In "Air: Surprising Properties of Something Taken for Granted," physics lab manager Greg Romine exploited atmospheric pressure to crush aluminum cans and powered the flight of toy airplanes with rubber bands. He used air to levitate ping pong balls to demonstrate Bernoulli's principle—as the speed of a moving liquid or gas increases, the pressure within it decreases—and angle of attack—felt as a change in pressure on a hand undulating outside a moving car's window. Children made rockets out of soda bottles; compressed air and water powered the launches. They topped off the morning with ice cream made using liquid nitrogen.

The eight boys and three girls who signed up for "A Day in the Life of a Campus Police Officer" expressed diverse motivations for picking that workshop. "I want to be a police officer," explained Andrew James, 10, son of Associate Controller Allison Baird-James in the Controller's Office and Dennis James, who works in the Faculty Club for contractor TDS Foods. "I like mysteries!" enthused Sara Maripuu, the fourth-grade daughter of News Service writer Lisa Trei.

The children rode around in police cars and played with the lights, tried on riot gear and learned about road spikes to deflate ties and special mirrors on poles to expose bad guys lurking around corners. Radar guns were a favorite. While kids knew the legal speed limit on Campus Drive was 25 mph, they clocked drivers averaging 30 mph.

"It's all about safety," said Community Service Officer Alex Bocharov, who explained how police clear their weapons of ammunition while Community Service Officer Karlin Porter escorted children to a mock crime scene—someone broke into a house and drank some juice.

After Melissa Dubois, program manager for community outreach, crime prevention, emergency preparedness, response and recovery, passed out latex gloves and evidence kits, Deputy Ken Bates taught the kids to dust for oily fingerprints using volcanic ash.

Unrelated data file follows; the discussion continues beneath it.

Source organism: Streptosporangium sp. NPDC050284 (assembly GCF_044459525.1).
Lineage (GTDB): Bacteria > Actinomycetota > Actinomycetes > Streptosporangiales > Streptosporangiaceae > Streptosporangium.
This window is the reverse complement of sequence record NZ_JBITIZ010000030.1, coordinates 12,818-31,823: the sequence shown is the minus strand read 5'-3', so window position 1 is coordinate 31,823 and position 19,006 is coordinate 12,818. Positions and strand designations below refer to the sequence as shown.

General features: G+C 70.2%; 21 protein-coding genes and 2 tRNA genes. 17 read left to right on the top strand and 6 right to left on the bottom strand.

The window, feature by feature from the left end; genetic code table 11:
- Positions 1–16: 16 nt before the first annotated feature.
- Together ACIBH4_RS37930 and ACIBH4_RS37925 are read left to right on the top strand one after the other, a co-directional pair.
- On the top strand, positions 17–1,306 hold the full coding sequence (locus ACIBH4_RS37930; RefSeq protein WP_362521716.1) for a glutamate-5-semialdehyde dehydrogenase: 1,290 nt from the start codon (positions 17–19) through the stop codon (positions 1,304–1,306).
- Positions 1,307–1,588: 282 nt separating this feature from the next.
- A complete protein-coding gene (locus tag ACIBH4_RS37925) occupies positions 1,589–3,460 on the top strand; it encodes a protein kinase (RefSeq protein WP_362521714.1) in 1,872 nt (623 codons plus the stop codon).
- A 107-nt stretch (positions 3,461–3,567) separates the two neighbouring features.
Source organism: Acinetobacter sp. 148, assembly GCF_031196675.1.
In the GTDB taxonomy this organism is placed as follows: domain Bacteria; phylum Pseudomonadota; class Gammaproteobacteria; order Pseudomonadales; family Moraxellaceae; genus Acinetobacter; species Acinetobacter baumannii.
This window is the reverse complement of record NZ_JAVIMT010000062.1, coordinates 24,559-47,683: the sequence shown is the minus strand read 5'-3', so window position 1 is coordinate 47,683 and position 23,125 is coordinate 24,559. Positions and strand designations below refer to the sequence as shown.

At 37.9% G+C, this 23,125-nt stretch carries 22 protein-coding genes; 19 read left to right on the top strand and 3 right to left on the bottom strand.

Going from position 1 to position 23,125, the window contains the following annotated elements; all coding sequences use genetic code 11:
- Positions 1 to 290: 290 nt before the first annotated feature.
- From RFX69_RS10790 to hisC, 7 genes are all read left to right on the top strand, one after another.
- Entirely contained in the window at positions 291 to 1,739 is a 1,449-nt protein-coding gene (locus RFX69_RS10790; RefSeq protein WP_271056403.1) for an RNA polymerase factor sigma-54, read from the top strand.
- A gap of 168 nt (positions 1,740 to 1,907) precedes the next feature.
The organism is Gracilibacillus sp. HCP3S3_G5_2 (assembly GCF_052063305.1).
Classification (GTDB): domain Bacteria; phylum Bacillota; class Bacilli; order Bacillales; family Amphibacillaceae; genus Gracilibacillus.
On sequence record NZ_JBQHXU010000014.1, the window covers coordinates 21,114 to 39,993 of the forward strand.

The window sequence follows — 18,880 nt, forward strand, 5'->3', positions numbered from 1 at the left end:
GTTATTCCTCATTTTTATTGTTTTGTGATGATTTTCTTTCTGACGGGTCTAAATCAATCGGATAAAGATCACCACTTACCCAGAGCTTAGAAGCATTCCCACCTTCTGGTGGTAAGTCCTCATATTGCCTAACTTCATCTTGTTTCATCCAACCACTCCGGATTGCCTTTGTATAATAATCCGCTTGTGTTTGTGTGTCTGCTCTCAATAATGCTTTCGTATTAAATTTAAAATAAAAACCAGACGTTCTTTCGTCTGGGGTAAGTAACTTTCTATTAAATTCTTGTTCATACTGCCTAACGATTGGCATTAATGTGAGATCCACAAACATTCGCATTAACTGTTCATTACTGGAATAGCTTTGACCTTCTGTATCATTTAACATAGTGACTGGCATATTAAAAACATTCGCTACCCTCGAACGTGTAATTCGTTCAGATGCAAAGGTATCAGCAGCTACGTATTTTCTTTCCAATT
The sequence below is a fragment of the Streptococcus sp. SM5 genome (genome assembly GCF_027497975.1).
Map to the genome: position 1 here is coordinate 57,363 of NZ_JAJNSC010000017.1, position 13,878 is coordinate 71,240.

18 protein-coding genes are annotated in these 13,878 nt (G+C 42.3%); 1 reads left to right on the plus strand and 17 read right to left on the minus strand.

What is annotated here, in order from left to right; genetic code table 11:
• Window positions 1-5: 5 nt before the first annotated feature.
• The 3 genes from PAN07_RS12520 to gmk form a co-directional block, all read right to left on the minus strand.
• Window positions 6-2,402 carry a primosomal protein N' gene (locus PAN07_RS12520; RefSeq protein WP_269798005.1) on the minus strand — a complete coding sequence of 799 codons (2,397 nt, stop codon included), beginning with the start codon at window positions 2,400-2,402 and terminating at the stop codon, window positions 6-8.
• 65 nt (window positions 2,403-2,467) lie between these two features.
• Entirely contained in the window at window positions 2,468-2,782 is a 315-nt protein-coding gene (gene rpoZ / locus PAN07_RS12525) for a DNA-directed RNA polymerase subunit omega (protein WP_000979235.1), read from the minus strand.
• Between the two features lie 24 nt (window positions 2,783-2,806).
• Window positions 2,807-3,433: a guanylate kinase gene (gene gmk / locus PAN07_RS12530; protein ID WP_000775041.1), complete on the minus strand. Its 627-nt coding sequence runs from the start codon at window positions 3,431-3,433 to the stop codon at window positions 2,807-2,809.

"If you're someone who likes to do things fast, it won't help you," Bates warned, carefully lifting prints off a glass with a piece of tape and demonstrating the proper way to hold evidence. "This little glass is the only way we're going to be able to [identify] who went inside [the victim's] house."

Police Chief Laura Wilson dropped by to get a briefing from "Acting Sergeant" Jeff Sudmeier, 10, the son of Krista Carlson-Durant in the Office of Sponsored Research, and to inspect the fingerprints taken by the investigators, who had put two and two together to yield a surprise: Bates was the perp!

Meanwhile, in a less crime-ridden part of campus, children worked with architects and planners in the Land and Buildings Department to design their ideal bedrooms. Led by Director of Capital Planning Margaret Dyer-Chamberlain, the "Extreme Room Make-Over" workshop provided all the materials—glue guns, Ikea catalogs, cloth swatches and more—needed for kids to turn their fantasy rooms into demonstrative dioramas complete with furniture, wallpaper, rugs and curtains.

Said aspiring dolphin trainer Haley Hulbert-Fout, 10, the daughter of Kip Fout in Environmental Health and Safety: "I picked this workshop because I've always wanted to redesign my room. I had all this baby stuff, baby colors, and I thought this would give me ideas and help me convince my parents."

“No Fear” Factor Challenge

A day in the life of a campus police officer